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Explain Plato's analogy of the cave.

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Introduction

Explain Plato's Analogy of the Cave Plato's analogy of the cave is from his book "The Republic", a work about how society ought to be organised for an idealist utopian world, how humans should behave and what the world really is. A. N. Whitehead is famously quoted as saying "all philosophy is footnotes to Plato" i.e. he wrote the most influential writings and has, according to some, shaped all subsequent ideas, including that of Augustine, the Christian philosopher who was highly influenced by his work, and Bertrandt Russell, philosopher and author of 'A History of Western Philosophy' suggests that Plato, as opposed to Aristotle, "had the greater effect on subsequent ages". "The Analogy of the Cave" summarises some of Plato's key ideas and conveys the importance of reasoning and logic, precedent over empirical knowledge or opinion. It is written in dialogue form between the two characters of Glaucon and Socrates, the latter being Plato's teacher, who was persecuted for his philosophical ideas. The Cave is one of three allegorical stories, relating to his Theory of Forms and conveying Plato's ideas through symbolism as opposed to straightforward statements. ...read more.

Middle

Such is the soul in the body". Empedocles, an earlier philosopher and poet wrote that "we have come under this cavern's roof" in reference to the soul being captured. This is significant because it shows how this idea of soul entrapment has coursed through the centuries, and is a direct link to Plato's cave analogy. The cave traps the prisoners, preventing them from seeing the real forms, or from being enlightened. They are restricted only to particulars that participate in the form, the physical world. One of the prisoners is freed however, and dragged up the cave along a rough path to the sunlight. This journey out of the cave represents philosophical learning and discovery, realising that one's former beliefs were wrong, and this is why it is described as a difficult journey.. Although the prisoner tries to flee back to the shadows, "he will suffer sharp pains, the glare will distress him", his eyes adjust to the world around him, and he sees the sun, "his eye is turned toward more real existence, he had a clearer vision", representing enlightenment, knowledge, wisdom and the true form of good - the source of all other forms. ...read more.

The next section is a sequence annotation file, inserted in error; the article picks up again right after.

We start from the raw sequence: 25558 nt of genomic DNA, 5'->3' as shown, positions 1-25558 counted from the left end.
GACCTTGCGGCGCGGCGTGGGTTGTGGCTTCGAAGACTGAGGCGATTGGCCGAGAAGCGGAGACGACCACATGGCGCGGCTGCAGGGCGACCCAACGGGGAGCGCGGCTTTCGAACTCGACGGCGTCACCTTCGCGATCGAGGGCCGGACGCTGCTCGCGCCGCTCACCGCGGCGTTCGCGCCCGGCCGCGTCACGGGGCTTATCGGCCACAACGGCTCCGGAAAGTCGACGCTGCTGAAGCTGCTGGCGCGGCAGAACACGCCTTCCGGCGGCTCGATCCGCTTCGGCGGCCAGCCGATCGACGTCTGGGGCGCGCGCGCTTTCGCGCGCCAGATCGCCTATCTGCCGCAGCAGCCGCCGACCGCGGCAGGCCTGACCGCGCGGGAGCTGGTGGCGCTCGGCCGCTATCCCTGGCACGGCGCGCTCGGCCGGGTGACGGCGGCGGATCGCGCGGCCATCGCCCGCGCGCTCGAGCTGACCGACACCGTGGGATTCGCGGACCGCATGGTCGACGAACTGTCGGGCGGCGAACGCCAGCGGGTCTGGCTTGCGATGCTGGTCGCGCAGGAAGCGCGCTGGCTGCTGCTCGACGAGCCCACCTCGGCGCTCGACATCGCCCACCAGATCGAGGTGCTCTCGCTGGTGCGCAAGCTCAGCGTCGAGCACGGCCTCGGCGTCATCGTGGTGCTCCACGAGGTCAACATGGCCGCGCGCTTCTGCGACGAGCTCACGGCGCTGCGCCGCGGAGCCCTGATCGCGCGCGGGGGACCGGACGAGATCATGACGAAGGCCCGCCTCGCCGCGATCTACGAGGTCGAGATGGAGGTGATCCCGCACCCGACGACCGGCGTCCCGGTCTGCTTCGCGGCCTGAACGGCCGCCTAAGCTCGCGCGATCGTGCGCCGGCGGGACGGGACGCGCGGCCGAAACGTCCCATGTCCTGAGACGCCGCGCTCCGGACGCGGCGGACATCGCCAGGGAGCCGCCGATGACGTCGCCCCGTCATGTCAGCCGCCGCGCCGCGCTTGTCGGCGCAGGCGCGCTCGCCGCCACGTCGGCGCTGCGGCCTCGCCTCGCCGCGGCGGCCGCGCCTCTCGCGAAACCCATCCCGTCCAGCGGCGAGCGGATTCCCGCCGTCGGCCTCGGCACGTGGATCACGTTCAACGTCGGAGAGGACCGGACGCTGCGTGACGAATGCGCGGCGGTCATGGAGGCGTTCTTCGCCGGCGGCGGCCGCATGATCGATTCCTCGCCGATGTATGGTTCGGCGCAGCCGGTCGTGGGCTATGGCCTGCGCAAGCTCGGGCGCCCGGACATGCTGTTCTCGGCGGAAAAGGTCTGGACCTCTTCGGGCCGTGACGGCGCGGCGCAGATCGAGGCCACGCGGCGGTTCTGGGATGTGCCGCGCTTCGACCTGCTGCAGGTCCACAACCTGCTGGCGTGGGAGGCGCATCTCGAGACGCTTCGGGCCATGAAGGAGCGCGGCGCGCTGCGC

Conclusion

The prisoner sees nothing in the darkness at all to begin with, due to their recently enlightened state, and the prisoners find the idea of not seeing their safe and comfortable world after being outside rather threatening. The do not want their ignorance disturbed, they find that 'ignorance is bliss', and threaten to kill anybody who tries to free another prisoner. This is symbolic of how the philosopher tries to educate yet the narrow minded do not understand and the philosopher is seen as an outsider, considered mad. It is allegorical to the persecution of Socrates, made to die by drinking hemlock as he refused exile after his trial for "corrupting the minds of the youth of the city [Athens]" through his philosophical teachings. Plato wished to educate others so that leaders of the country would be great and learned, knowing and desiring the world of forms and not just of power and fame. He felt the only ones fit to rule society where those who created rules by reason, not relying on the senses but with knowledge of good, truth, justice and beauty. He believed that only the enlightened should lead. ...read more.

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